Software Protection Dongle

What Does Software Protection Dongle Mean?

A software protection dongle is a tiny hardware device connected to a computer I/O port to authenticate commercial software. It ensures the software’s protection by rendering the software inoperable when a required hardware device is not connected. Software without a dongle will either not run completely or will operate in restricted mode. This term is also known as Hardware Token, Security Device, Steinberg Key and Hardware Key. These are proprietary names used by various manufacturers.


Techopedia Explains Software Protection Dongle

Software equipped with a dongle sends an inquiry request to the I/O port for authentication, first at start-up and then at planned intervals. If the request does not meet the anticipated validation code, the program automatically terminates.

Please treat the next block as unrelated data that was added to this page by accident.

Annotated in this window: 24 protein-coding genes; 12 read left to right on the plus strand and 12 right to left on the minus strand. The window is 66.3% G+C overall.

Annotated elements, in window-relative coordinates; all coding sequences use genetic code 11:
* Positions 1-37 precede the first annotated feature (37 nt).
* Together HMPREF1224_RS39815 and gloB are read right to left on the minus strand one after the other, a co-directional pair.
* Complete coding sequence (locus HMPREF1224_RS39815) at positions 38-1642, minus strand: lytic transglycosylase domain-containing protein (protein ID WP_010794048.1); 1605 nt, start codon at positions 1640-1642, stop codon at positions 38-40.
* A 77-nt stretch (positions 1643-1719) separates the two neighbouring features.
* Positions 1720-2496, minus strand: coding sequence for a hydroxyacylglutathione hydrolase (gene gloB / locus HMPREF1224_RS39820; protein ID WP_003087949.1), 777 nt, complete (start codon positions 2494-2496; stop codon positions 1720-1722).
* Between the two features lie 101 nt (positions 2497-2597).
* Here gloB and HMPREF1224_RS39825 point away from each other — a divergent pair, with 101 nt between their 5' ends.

Although software dongles do not provide a complete security solution for protecting media contents, they have been widely used for restricting piracy and enforcing digital rights management. It is difficult to make an illegal copy of a dongle.


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Margaret Rouse

Margaret is an award-winning technical writer and teacher known for her ability to explain complex technical subjects to a non-technical business audience. Over the past twenty years, her IT definitions have been published by Que in an encyclopedia of technology terms and cited in articles by the New York Times, Time Magazine, USA Today, ZDNet, PC Magazine, and Discovery Magazine. She joined Techopedia in 2011. Margaret's idea of a fun day is helping IT and business professionals learn to speak each other’s highly specialized languages.